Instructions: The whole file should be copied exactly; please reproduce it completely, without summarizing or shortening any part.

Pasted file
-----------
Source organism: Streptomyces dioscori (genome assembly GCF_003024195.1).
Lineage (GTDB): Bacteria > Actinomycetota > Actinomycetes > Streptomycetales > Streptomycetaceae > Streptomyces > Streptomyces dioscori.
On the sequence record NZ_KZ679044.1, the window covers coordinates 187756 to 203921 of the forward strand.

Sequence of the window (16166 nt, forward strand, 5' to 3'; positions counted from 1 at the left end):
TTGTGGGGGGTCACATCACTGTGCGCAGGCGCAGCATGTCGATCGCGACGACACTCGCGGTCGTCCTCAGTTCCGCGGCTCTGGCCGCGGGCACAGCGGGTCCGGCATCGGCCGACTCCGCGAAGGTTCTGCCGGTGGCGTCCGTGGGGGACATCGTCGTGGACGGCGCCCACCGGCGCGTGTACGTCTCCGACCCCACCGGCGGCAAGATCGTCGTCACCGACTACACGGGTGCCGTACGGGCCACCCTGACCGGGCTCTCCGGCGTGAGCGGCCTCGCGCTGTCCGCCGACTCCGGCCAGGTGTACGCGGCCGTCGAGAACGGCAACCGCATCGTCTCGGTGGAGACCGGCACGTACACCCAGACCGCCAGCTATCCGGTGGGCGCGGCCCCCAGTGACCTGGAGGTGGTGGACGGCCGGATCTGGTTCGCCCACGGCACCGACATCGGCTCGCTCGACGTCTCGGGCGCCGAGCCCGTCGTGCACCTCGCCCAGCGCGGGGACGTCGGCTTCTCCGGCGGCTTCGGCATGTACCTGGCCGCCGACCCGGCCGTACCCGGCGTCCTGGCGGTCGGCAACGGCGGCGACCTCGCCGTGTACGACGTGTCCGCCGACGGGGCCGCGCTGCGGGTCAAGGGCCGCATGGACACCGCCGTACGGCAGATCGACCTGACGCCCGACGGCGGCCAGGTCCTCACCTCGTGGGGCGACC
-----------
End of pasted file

Source organism: Streptomyces dioscori (genome assembly GCF_003024195.1).
Lineage (GTDB): Bacteria > Actinomycetota > Actinomycetes > Streptomycetales > Streptomycetaceae > Streptomyces > Streptomyces dioscori.
On the sequence record NZ_KZ679044.1, the window covers coordinates 187756 to 203921 of the forward strand.

Sequence of the window (16166 nt, forward strand, 5' to 3'; positions counted from 1 at the left end):
TTGTGGGGGGTCACATCACTGTGCGCAGGCGCAGCATGTCGATCGCGACGACACTCGCGGTCGTCCTCAGTTCCGCGGCTCTGGCCGCGGGCACAGCGGGTCCGGCATCGGCCGACTCCGCGAAGGTTCTGCCGGTGGCGTCCGTGGGGGACATCGTCGTGGACGGCGCCCACCGGCGCGTGTACGTCTCCGACCCCACCGGCGGCAAGATCGTCGTCACCGACTACACGGGTGCCGTACGGGCCACCCTGACCGGGCTCTCCGGCGTGAGCGGCCTCGCGCTGTCCGCCGACTCCGGCCAGGTGTACGCGGCCGTCGAGAACGGCAACCGCATCGTCTCGGTGGAGACCGGCACGTACACCCAGACCGCCAGCTATCCGGTGGGCGCGGCCCCCAGTGACCTGGAGGTGGTGGACGGCCGGATCTGGTTCGCCCACGGCACCGACATCGGCTCGCTCGACGTCTCGGGCGCCGAGCCCGTCGTGCACCTCGCCCAGCGCGGGGACGTCGGCTTCTCCGGCGGCTTCGGCATGTACCTGGCCGCCGACCCGGCCGTACCCGGCGTCCTGGCGGTCGGCAACGGCGGCGACCTCGCCGTGTACGACGTGTCCGCCGACGGGGCCGCGCTGCGGGTCAAGGGCCGCATGGACACCGCCGTACGGCAGATCGACCTGACGCCCGACGGCGGCCAGGTCCTCACCTCGTGGGGCGACC